Cantwell et al. described the median age of presentation of congenital TB as being 24 days (with a range of 1 - 84 days) (12). In our case, TB was diagnosed within the first two weeks of life.

Clinical and laboratory findings for demonstrating congenital TB were reported as 1: a newborn with unresponsive worsening pneumonia, particularly if the infant is from a TB-endemic area, 2: the mother has been diagnosed with TB and the baby has non-specific symptoms, 3: CSF reveals a high lymphocyte count in the absence of any identifiable bacterial pathogen and 4: the presence of fever and hepatosplenomegaly (1, 10). Our case had pulmonary infiltration, seizures, and communicating hydrocephalus in cranial computerized tomography. He had respiratory symptoms that failed to respond to conventional treatment and failure to thrive after birth. Early onset and multisystem involvement supported a diagnosis of true congenital TB. An important clue in the diagnosis of infection was the positive history of tuberculosis in the mother. Hepatosplenomegaly and respiratory distress are the most frequent signs of congenital TB, but in our case the predominant clinical findings were lethargy, a fever of 38.7°C, pallor, minimal impaired liver function tests and meningitis, none of which are pathognomonic, and hepatosplenomegaly was not detected, possibly due to early diagnosis (13). Although Hagemann et al. showed that 50% of infants with congenital TB presented with a miliary pattern of pulmonary involvement, in our case the patient showed only upper zone pneumonitis (14). TBM is usually considered a disease of children older than 6 months, but our experience illustrates that infection can take place at a very young age.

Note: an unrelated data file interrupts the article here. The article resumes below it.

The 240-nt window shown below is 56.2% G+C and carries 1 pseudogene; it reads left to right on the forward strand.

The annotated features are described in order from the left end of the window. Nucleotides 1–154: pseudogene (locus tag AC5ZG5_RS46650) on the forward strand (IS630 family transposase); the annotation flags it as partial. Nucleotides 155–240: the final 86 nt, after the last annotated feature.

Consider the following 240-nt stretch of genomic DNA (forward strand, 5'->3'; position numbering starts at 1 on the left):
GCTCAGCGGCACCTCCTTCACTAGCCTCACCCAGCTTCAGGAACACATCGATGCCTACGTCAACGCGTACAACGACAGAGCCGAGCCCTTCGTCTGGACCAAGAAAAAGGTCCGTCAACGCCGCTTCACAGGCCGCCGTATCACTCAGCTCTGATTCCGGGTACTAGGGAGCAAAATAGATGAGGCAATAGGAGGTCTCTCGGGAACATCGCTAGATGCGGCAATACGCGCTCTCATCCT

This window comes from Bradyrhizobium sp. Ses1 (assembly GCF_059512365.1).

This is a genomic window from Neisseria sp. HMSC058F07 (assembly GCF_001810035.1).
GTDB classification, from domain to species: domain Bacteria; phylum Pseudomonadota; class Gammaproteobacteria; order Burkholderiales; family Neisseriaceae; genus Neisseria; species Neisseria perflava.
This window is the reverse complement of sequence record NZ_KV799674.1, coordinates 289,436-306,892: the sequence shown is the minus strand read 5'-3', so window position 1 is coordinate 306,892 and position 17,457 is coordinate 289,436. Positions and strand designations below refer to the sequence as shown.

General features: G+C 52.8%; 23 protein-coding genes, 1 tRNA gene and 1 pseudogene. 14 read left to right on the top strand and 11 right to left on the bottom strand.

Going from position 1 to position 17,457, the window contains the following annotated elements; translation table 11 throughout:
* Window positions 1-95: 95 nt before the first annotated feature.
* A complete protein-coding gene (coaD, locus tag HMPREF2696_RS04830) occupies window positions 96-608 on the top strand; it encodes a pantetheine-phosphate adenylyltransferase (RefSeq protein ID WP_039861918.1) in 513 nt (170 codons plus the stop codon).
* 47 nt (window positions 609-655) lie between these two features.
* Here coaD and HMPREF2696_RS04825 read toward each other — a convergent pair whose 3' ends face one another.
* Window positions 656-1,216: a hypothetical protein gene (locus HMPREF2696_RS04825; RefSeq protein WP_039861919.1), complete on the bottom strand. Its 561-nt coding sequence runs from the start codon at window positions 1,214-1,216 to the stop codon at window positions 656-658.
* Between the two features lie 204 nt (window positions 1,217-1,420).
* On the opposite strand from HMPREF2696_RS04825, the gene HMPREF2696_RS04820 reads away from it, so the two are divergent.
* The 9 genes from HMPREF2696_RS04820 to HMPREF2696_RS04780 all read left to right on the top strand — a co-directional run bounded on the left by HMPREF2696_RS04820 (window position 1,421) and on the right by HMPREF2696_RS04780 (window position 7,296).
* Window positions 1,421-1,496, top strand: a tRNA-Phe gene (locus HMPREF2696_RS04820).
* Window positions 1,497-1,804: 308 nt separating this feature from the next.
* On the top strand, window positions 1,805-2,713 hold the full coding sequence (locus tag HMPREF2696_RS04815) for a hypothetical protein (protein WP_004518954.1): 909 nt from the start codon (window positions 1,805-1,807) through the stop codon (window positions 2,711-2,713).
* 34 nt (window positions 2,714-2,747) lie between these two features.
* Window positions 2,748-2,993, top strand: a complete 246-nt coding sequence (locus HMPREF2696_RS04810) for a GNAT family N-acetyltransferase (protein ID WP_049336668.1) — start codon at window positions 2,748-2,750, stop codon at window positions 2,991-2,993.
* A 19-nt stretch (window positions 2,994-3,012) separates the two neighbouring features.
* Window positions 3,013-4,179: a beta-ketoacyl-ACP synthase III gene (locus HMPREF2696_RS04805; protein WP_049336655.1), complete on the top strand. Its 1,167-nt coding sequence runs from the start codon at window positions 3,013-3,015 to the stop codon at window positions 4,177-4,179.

Laboratory investigations for congenital TB in the neonatal period include analysis of early morning gastric aspirate for acid-fast bacilli, mycobacterium culture of all bodily fluids, and biopsies of specimens such as lymph nodes, liver and placenta. The tuberculin skin test (PPD) is universally negative in neonates at initial presentation, but usually converts to a positive result month later (7). Despite the acid-fast bacilli smear test very rarely being positive in cerebral fluid, our case was positive in two consecutive specimens collected via lumbar puncture. All symptoms and signs, especially progressive hydrocephaly and seizures, were improved with anti-tuberculous therapy in our case.

In conclusion, we demonstrated a case of true congenital TB meningitis with clinical investigation in addition to a positive history of tuberculosis in the mother. We have supported this diagnosis with laboratory examinations such as examination of CSF for acid-fast bacilli and multisystem involvement. With anti-tuberculous therapy, clinical remission happened within a few days. If untreated, congenital TB is fatal, which underscores the importance of considering congenital TB in infants who are at risk and who have unexplained illnesses. It is important to suspect TB meningitis in newborns with perinatal IVH and concomitant hydrocephalus even if the baby does not show the typical manifestations of the condition such as hepatosplenomegaly, particularly when the mother has a positive history of TB before or during pregnancy.

Acknowledgements